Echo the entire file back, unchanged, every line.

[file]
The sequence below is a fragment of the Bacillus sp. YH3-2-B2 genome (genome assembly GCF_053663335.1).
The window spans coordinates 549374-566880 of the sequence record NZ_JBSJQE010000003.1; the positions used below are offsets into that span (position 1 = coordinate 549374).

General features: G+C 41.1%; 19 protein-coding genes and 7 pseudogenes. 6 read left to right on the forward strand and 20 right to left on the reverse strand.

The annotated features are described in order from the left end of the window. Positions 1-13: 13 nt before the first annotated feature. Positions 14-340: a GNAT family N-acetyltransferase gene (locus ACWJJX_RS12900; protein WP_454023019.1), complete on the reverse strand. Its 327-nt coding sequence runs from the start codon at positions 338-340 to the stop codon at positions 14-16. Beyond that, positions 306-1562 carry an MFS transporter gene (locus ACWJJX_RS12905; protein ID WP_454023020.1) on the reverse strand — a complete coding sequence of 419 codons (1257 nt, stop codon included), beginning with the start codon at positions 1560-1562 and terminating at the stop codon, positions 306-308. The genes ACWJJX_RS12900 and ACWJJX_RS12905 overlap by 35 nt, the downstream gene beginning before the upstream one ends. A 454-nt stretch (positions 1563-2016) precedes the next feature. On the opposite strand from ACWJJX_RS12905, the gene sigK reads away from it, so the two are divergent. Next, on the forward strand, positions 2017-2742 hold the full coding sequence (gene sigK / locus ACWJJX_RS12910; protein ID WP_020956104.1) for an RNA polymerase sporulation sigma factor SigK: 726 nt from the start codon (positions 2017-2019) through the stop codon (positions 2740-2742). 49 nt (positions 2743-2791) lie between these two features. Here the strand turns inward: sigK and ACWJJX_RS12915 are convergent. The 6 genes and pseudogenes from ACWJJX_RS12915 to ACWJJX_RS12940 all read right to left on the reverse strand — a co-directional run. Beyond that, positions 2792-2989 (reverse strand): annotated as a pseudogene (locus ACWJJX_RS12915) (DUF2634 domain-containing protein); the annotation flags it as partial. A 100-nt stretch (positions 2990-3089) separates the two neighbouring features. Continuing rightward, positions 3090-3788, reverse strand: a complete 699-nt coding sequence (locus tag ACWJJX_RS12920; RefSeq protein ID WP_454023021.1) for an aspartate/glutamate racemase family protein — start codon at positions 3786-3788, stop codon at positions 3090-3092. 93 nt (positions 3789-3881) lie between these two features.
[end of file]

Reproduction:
The sequence below is a fragment of the Bacillus sp. YH3-2-B2 genome (genome assembly GCF_053663335.1).
The window spans coordinates 549374-566880 of the sequence record NZ_JBSJQE010000003.1; the positions used below are offsets into that span (position 1 = coordinate 549374).

General features: G+C 41.1%; 19 protein-coding genes and 7 pseudogenes. 6 read left to right on the forward strand and 20 right to left on the reverse strand.

The annotated features are described in order from the left end of the window. Positions 1-13: 13 nt before the first annotated feature. Positions 14-340: a GNAT family N-acetyltransferase gene (locus ACWJJX_RS12900; protein WP_454023019.1), complete on the reverse strand. Its 327-nt coding sequence runs from the start codon at positions 338-340 to the stop codon at positions 14-16. Beyond that, positions 306-1562 carry an MFS transporter gene (locus ACWJJX_RS12905; protein ID WP_454023020.1) on the reverse strand — a complete coding sequence of 419 codons (1257 nt, stop codon included), beginning with the start codon at positions 1560-1562 and terminating at the stop codon, positions 306-308. The genes ACWJJX_RS12900 and ACWJJX_RS12905 overlap by 35 nt, the downstream gene beginning before the upstream one ends. A 454-nt stretch (positions 1563-2016) precedes the next feature. On the opposite strand from ACWJJX_RS12905, the gene sigK reads away from it, so the two are divergent. Next, on the forward strand, positions 2017-2742 hold the full coding sequence (gene sigK / locus ACWJJX_RS12910; protein ID WP_020956104.1) for an RNA polymerase sporulation sigma factor SigK: 726 nt from the start codon (positions 2017-2019) through the stop codon (positions 2740-2742). 49 nt (positions 2743-2791) lie between these two features. Here the strand turns inward: sigK and ACWJJX_RS12915 are convergent. The 6 genes and pseudogenes from ACWJJX_RS12915 to ACWJJX_RS12940 all read right to left on the reverse strand — a co-directional run. Beyond that, positions 2792-2989 (reverse strand): annotated as a pseudogene (locus ACWJJX_RS12915) (DUF2634 domain-containing protein); the annotation flags it as partial. A 100-nt stretch (positions 2990-3089) separates the two neighbouring features. Continuing rightward, positions 3090-3788, reverse strand: a complete 699-nt coding sequence (locus tag ACWJJX_RS12920; RefSeq protein ID WP_454023021.1) for an aspartate/glutamate racemase family protein — start codon at positions 3786-3788, stop codon at positions 3090-3092. 93 nt (positions 3789-3881) lie between these two features.